Some of these practices have become commonplace and palatable in the eyes of our society. This is unacceptable, and it’s not just something that happens “everywhere but here.” In Vermont, this is especially clear in the prevalence of the school to prison pipeline. The school to prison pipeline is the disproportionate tendency of minors and young adults from disadvantaged backgrounds to become incarcerated, because of increasingly harsh school and municipal policies. Right here in Burlington, the School Board has shared statistics that while black students only make up 14% of Burlington High School’s population, they make up more than 30% of the students being suspended.

This pipeline is a toxic system that begins with suspension, leads to expulsion, often bringing in the involvement of the Vermont Department for Children and Families, and results in children ultimately being removed from their families. The systemic practice of separating Vermont families can also be witnessed in the number of cases where parents and guardians are afflicted with a mental illness or the disease of addiction. Often, these cases are connected, perpetuating the cycle of broken families, broken homes, and broken communities. We have seen this, we know these families, we hear their pain. We should be working collaboratively to build up our communities, engaging with families and supporting them through their hardships. But instead children are still being removed from their homes. And at what cost? What long-lasting issues might they be faced with as a result of this?

This too needs your attention, this too needs your disgust and your passion.

We call on folks to stand together, in solidarity, to end cruel family separation practices, for all of us. If you want to continue to work to preserve families locally and stand up against racist, xenophobic, and inhumane practices, we call on you to join us!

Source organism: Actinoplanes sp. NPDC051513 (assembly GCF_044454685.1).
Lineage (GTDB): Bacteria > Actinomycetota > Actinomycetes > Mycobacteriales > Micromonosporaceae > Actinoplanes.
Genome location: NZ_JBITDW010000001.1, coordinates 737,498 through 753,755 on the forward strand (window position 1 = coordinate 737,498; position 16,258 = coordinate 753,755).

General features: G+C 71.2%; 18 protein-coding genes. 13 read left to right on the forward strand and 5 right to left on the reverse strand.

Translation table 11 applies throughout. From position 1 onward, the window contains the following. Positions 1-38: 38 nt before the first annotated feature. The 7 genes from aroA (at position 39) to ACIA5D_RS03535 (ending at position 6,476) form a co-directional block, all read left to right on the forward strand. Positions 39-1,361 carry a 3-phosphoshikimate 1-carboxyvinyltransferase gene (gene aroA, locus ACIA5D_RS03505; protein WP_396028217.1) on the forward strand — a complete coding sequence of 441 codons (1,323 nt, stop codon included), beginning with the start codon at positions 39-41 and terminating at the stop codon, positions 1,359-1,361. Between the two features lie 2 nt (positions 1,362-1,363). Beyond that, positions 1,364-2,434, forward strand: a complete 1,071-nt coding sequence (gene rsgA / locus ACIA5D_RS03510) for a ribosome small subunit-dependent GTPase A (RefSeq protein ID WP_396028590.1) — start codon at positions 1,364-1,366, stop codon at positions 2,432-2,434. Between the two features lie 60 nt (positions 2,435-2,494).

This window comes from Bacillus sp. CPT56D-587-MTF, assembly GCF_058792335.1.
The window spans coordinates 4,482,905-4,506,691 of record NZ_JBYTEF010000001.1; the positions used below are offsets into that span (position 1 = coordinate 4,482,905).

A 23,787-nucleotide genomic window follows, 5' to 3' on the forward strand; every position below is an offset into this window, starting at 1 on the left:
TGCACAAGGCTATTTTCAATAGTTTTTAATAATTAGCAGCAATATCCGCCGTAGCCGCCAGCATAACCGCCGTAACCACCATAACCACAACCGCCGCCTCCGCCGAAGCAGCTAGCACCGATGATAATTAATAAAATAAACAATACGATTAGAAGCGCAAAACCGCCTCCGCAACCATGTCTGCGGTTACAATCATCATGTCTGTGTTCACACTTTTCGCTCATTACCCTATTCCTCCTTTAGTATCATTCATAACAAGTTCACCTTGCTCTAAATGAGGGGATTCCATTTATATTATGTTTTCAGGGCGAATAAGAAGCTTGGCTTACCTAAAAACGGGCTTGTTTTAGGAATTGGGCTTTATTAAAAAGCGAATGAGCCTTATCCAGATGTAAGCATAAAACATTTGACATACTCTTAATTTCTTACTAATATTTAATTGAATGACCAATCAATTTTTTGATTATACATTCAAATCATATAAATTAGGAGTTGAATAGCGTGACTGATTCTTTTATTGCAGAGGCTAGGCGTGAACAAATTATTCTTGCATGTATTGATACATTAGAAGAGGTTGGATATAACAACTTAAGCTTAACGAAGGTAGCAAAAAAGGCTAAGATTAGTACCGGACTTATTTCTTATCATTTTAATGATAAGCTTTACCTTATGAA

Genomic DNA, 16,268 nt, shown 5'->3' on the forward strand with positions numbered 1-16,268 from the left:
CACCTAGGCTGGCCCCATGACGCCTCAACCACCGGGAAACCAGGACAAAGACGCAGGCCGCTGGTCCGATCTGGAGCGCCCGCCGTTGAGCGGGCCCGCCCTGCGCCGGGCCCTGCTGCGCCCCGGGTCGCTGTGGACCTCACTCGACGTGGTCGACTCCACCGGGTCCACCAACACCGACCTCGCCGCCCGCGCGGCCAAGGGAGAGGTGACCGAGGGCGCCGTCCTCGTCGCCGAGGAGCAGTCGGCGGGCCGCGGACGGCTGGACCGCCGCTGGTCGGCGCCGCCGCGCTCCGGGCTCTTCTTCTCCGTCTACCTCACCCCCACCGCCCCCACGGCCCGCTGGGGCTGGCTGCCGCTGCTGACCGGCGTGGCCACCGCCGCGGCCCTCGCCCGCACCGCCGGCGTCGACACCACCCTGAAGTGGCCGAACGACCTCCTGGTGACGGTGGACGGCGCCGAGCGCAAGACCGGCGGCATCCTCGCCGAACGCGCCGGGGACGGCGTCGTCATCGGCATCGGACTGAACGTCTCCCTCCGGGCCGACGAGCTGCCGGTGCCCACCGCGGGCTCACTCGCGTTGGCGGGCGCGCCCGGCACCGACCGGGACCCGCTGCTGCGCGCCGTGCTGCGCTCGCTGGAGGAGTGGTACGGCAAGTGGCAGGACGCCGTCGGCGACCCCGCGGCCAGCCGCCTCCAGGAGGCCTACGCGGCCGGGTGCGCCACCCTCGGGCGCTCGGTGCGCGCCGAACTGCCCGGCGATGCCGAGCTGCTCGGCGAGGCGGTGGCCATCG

New Black Lives Matter group serving Greater Burlington

Burlington, VT – Members of the greater Burlington community announced today the launching of Black Lives Matter of Greater Burlington. Black Lives Matter of Greater Burlington has been building networks with social justice groups in Burlington and across the state since the fall of 2017. The goal of the organization is to address institutional racism and racial disparities at all levels of Vermont society including policing, education, employment, and government representation. “We want to ensure that Vermonters of color, like all Vermonters, enjoy their freedom, justice, and peace uninhibited” says Jabari S. Jones, the group’s spokesperson.

“We are Vermonters, and congruent with the values of most Vermonters, we work to end institutionalized racism and all forms of discrimination. We aim to address everything that undermines the rights, freedoms, and potential of marginalized communities so that all lives will truly matter in this beautiful state,” says Jones. Black Lives Matter of Greater Burlington is led by the POC Caucus, a diverse group of people of color. BLM of Greater Burlington also includes a Caucus of white-identified people whose members and leadership share the same commitment to justice. This framework of establishing a POC Caucus and a white Caucus working in synergy reflects a new trend in racial justice organizing to create greater accountability and focus. The caucuses focus on building collective leadership with accountability and transparency, community, and healing towards collective liberation.

The POC Caucus was responsible for the initial call for a rally in South Burlington earlier this month to protest Patriot Front, a local white supremacist group. The rally gathered around 200 people from the area. As an organization, with many active members in our local colleges, we work closely with college students and staff against racist intimidation, fascist recruitment, and terroristic threats. Black Lives Matter of Greater Burlington is also active in the Vermont Coalition for Ethnic and Social Equity in Schools, supports the passage of H.794, and works closely with community members and students to address the impact of institutional racism in stunting the potential of children of color and the possibilities for growth for all children. “We know that no one is born racist and that racism is learned and as such, can be unlearned,” says Jones. Black Lives Matter of Greater Burlington meets monthly and welcomes new members who want an active role in dismantling institutionalized racism in Vermont.